1997: Jerome Holtzman

By Jason Wolf

The Buffalo News

Oct. 10, 2019

“This is the only job I ever wanted.

“I love the people, the excitement, the games, the profession and knowing I have a story before anyone else.

“It’s the best job in the world.”

That’s what Jerome Holtzman often told his colleague, Dave van Dyck, during their travels covering the Chicago Cubs and White Sox, the longtime sports writer wrote in memoriam in the Chicago Tribune, and had Holtzman written a chapter on his own life and career in the same first-person style of his acclaimed oral history of sports writing, “No Cheering in the Press Box,” that may well have been his lede.

Holtzman, known as “The Dean” of American baseball writers and credited with creating the statistic known as the “save,” was awarded the J.G. Taylor Spink Award by the Baseball Writers’ Association of America in 1991. He received the Red Smith Award from the Associated Press Sports Editors in 1997. He was inducted into the National Sportscasters and Sportswriters Association Hall of Fame in 2004 and the International Jewish Sports Hall of Fame in 2005.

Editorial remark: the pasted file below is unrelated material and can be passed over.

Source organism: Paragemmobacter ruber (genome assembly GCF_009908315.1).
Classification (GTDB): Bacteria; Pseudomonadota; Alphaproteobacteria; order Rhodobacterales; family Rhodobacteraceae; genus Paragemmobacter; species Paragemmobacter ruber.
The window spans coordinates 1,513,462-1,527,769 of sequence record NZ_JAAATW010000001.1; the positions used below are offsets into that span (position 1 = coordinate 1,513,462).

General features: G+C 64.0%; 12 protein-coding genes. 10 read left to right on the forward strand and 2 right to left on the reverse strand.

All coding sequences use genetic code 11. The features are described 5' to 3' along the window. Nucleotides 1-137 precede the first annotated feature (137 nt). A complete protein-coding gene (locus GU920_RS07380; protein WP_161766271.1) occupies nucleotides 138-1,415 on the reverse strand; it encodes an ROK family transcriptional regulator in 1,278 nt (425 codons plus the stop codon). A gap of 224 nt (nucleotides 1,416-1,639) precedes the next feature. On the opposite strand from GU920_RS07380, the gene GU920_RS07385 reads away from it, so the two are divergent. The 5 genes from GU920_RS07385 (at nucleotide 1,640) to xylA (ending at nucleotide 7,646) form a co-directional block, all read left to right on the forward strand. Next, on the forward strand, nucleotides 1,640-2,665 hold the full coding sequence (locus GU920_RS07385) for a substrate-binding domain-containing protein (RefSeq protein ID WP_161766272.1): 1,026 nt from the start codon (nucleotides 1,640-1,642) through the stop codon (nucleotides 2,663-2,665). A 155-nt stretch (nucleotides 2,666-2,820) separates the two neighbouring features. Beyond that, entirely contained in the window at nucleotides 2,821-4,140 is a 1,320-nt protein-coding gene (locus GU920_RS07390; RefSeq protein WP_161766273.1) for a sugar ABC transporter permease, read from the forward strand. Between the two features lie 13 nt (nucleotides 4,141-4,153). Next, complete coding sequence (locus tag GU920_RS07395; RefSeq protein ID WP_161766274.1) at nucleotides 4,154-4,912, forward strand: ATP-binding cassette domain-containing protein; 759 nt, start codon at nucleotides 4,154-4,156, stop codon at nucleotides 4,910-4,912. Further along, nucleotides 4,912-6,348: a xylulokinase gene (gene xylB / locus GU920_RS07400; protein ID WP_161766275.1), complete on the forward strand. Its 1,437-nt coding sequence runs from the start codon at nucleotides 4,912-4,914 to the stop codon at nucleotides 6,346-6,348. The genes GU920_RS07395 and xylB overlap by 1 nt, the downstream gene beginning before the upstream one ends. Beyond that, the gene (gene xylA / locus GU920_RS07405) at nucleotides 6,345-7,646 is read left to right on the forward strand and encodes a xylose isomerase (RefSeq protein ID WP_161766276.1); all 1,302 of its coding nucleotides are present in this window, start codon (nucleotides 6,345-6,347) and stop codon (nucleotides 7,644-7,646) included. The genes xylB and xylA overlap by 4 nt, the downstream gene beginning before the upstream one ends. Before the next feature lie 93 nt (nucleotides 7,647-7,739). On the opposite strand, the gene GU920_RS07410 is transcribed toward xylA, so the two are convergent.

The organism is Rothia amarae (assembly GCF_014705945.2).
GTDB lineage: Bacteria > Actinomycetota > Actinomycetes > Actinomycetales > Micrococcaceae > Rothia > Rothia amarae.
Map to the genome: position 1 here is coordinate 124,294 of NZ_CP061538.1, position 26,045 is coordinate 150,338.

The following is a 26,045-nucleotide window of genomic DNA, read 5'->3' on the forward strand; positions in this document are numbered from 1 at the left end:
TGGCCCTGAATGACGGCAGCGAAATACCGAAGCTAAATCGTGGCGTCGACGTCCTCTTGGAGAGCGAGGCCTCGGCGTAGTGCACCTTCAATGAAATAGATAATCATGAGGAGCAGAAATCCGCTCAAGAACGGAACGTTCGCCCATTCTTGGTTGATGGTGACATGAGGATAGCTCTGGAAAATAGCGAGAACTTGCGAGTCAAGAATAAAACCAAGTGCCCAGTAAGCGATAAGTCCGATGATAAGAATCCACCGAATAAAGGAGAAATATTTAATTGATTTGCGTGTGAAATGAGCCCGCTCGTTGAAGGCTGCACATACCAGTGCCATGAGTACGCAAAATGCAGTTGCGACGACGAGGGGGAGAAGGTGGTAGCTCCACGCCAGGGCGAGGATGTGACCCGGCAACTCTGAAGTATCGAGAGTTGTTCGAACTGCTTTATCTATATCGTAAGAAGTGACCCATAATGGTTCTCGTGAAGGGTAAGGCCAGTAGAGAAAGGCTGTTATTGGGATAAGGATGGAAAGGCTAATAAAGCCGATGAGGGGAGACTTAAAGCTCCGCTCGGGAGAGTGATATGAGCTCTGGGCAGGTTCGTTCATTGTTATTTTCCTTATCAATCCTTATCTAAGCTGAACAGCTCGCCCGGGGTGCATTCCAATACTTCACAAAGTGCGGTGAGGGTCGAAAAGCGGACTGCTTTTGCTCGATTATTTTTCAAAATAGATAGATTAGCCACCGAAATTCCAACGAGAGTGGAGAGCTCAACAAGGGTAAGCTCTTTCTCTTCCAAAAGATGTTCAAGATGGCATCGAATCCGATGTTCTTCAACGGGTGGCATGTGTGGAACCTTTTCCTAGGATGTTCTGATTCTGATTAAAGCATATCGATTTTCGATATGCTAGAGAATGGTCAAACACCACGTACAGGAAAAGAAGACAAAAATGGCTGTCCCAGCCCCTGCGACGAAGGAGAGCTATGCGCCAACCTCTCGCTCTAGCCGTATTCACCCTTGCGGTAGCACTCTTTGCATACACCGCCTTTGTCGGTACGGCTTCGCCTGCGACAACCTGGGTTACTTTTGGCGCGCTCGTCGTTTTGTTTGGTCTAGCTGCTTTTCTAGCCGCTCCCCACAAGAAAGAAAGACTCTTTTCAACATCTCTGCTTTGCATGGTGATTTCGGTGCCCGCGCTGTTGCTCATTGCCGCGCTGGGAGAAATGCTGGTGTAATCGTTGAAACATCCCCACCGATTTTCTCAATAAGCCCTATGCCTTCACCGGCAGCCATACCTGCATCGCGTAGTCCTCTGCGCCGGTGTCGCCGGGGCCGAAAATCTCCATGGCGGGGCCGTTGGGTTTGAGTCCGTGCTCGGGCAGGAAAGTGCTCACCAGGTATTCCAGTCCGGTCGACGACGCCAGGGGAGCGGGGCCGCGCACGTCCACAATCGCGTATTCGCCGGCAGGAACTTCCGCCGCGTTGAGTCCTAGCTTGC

Holtzman’s impact and accomplishments have been well documented since he died following a stroke on July 19, 2008, a week beyond his 82nd birthday. But had he written this story, he’d have likely told it straight, his prose accurate, unadorned and unimpeachable, as one might expect from the man who authored the Encyclopedia Britannica entry on baseball.

Holtzman wrote for his hometown newspapers for 56 years, beginning as a copyboy at the Chicago Daily Times in 1943. He served two years in the U.S. Marine Corps during World War II, returned to the paper to cover high school sports for 11 years and was promoted to cover Major League Baseball in 1957. He continued in that capacity with the Chicago Sun-Times and The Tribune, where he served as the baseball columnist and national baseball writer from 1981 until his retirement in 1999.

Holtzman also wrote a column in The Sporting News for 30 years and authored six books, including “No Cheering in the Press Box,” which first published in 1974 and features the recollections of 24 revered journalists, including Red Smith.

After leaving The Tribune, Holtzman was named the official historian for Major League Baseball.